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Then Like The Blind Man: ORBIE'S STORY
An Electrifying Portal To The South Of The 1950s.
Historical, Psychological, Religious, Paranormal and Supernatural, Suspense
November 27, 2013
A storm is brewing in the all-but-forgotten backcountry of Kentucky. And, for young Orbie Ray, the swirling heavens may just have the power to tear open his family’s darkest secrets. Then Like The Blind Man: Orbie’s Story is the enthralling debut novel by Freddie Owens, which tells the story of a spirited wunderkind in the segregated South of the 1950s, and the forces he must overcome to restore order in his world.
Nine-year-old Orbie already has his cross to bear. After the death of his father, his mother Ruby has off and married his father’s coworker and friend Victor, a slick-talking man with a snake tattoo. Orbie hates his stepfather more than he can stand, a fact that lands him at his grandparent's place in Harlan's Crossroads, Kentucky. Orbie grudgingly adjusts to life with his doting Granny and carping Granpaw, who are a bit to keen on their black neighbors for Orbie's taste, not to mention their Pentecostal congregation of snake handlers. Soon, however, he finds his worldviews changing, particularly when it comes to race, religion and the true cause of his father's death.
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Then Like The Blind Man / Orbie’s Story set in the segregated South of the 1950’s is a saga of high adventure and magical realism. Hamletmeets Huckleberry Finn or The Secret Life Of Bees meets Bastard Out Of Carolina are ways of describing it – a work of visual detail replete with spot on use by author Freddie Owens of the Southern vernacular and a sensitive, natural channeling of a boy narrator.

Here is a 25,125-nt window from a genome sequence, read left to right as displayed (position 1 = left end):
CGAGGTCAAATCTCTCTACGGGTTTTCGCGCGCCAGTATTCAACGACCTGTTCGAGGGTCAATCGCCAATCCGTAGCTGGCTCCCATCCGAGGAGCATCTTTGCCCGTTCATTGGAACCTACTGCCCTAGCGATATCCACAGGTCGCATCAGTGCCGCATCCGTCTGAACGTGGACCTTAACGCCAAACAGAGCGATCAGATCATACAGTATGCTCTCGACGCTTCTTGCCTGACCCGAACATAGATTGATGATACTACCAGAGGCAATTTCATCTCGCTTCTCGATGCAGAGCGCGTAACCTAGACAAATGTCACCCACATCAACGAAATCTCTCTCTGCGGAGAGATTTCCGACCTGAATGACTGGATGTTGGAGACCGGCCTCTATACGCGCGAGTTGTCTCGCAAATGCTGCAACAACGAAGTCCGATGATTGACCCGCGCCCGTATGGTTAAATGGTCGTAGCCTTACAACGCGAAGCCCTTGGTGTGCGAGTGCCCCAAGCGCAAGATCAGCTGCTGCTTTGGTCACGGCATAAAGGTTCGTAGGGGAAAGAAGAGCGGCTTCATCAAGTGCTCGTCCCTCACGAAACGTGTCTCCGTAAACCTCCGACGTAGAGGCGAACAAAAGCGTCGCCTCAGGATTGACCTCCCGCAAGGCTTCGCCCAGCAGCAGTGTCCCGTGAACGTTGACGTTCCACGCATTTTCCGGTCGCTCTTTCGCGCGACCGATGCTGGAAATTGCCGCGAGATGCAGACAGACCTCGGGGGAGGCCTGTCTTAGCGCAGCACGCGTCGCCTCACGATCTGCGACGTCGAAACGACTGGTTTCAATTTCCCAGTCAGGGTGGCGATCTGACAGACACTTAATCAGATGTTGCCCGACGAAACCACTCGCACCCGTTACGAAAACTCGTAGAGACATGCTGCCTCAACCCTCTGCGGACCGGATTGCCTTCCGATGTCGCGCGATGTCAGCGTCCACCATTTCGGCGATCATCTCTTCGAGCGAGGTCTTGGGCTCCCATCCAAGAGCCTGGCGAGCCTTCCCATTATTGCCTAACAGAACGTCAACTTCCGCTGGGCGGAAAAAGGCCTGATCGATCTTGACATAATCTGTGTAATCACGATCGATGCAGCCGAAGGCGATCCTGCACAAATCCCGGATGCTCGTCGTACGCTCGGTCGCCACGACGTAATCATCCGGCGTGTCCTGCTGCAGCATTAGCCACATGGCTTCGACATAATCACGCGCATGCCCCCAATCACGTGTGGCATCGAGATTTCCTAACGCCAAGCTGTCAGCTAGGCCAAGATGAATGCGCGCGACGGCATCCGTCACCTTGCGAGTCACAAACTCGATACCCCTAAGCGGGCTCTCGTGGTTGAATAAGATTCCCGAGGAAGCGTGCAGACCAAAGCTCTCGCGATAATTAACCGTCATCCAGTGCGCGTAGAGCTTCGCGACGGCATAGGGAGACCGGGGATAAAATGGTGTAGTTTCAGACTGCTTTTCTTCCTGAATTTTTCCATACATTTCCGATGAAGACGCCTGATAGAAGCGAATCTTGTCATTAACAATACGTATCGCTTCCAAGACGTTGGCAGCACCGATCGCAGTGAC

Feisty nine-year-old Orbie Ray hates his stepfather even more than he does mean colored kids with knives – a fact that lands him at Harlan’s Crossroads, there to spend a drought summer on his grandparent’s dirt farm while his family travels on to Florida’s sunny climes. Resentful, fearing for his naively religious mother, Orbie pines for the return of his dead father. To make matters worse, he must now deal with his maverick ‘nigger loving’ grandparents and the black Pentecostal congregation of snake handlers they are a part of.
We follow the boy as he struggles and succeeds at making friends among the colored boys of Kingdom Church – as he then wanders the hills and hollers of Kentucky tormented by visions of his father’s murderer, encountering soothsayers, bizarre electrical phenomena and backwater bigots along the way. A black Choctaw preacher-man introduces him to a power potent enough to destroy his enemies yet inaccessible to anybody motivated by revenge. Thus, when his family returns and the crimes of the stepfather come to light, the boy finds himself walking straight way into a storm of unusual meteorological and psychological magnitude, compelling him to unravel his own hatreds and the riddle of the power.
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